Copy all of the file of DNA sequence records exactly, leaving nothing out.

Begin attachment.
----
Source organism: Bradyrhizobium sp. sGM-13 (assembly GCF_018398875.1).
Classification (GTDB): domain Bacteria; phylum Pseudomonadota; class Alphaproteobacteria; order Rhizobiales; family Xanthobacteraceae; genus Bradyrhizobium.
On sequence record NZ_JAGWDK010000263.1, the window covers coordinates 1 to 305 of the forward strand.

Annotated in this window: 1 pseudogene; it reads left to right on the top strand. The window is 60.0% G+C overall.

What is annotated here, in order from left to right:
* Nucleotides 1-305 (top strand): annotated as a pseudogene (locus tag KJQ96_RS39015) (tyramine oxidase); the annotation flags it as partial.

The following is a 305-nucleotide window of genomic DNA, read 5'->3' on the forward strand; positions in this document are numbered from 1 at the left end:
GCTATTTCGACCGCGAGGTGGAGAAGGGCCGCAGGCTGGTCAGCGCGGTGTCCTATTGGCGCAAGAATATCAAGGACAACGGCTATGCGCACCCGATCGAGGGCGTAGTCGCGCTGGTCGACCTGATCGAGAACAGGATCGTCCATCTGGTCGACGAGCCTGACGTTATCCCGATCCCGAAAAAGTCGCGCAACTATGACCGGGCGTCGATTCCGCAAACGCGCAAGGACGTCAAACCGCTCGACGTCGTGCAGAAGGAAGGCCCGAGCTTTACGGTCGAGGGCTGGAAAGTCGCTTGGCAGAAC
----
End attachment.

Source organism: Bradyrhizobium sp. sGM-13 (assembly GCF_018398875.1).
Classification (GTDB): domain Bacteria; phylum Pseudomonadota; class Alphaproteobacteria; order Rhizobiales; family Xanthobacteraceae; genus Bradyrhizobium.
On sequence record NZ_JAGWDK010000263.1, the window covers coordinates 1 to 305 of the forward strand.

Annotated in this window: 1 pseudogene; it reads left to right on the top strand. The window is 60.0% G+C overall.

What is annotated here, in order from left to right:
* Nucleotides 1-305 (top strand): annotated as a pseudogene (locus tag KJQ96_RS39015) (tyramine oxidase); the annotation flags it as partial.

The following is a 305-nucleotide window of genomic DNA, read 5'->3' on the forward strand; positions in this document are numbered from 1 at the left end:
GCTATTTCGACCGCGAGGTGGAGAAGGGCCGCAGGCTGGTCAGCGCGGTGTCCTATTGGCGCAAGAATATCAAGGACAACGGCTATGCGCACCCGATCGAGGGCGTAGTCGCGCTGGTCGACCTGATCGAGAACAGGATCGTCCATCTGGTCGACGAGCCTGACGTTATCCCGATCCCGAAAAAGTCGCGCAACTATGACCGGGCGTCGATTCCGCAAACGCGCAAGGACGTCAAACCGCTCGACGTCGTGCAGAAGGAAGGCCCGAGCTTTACGGTCGAGGGCTGGAAAGTCGCTTGGCAGAAC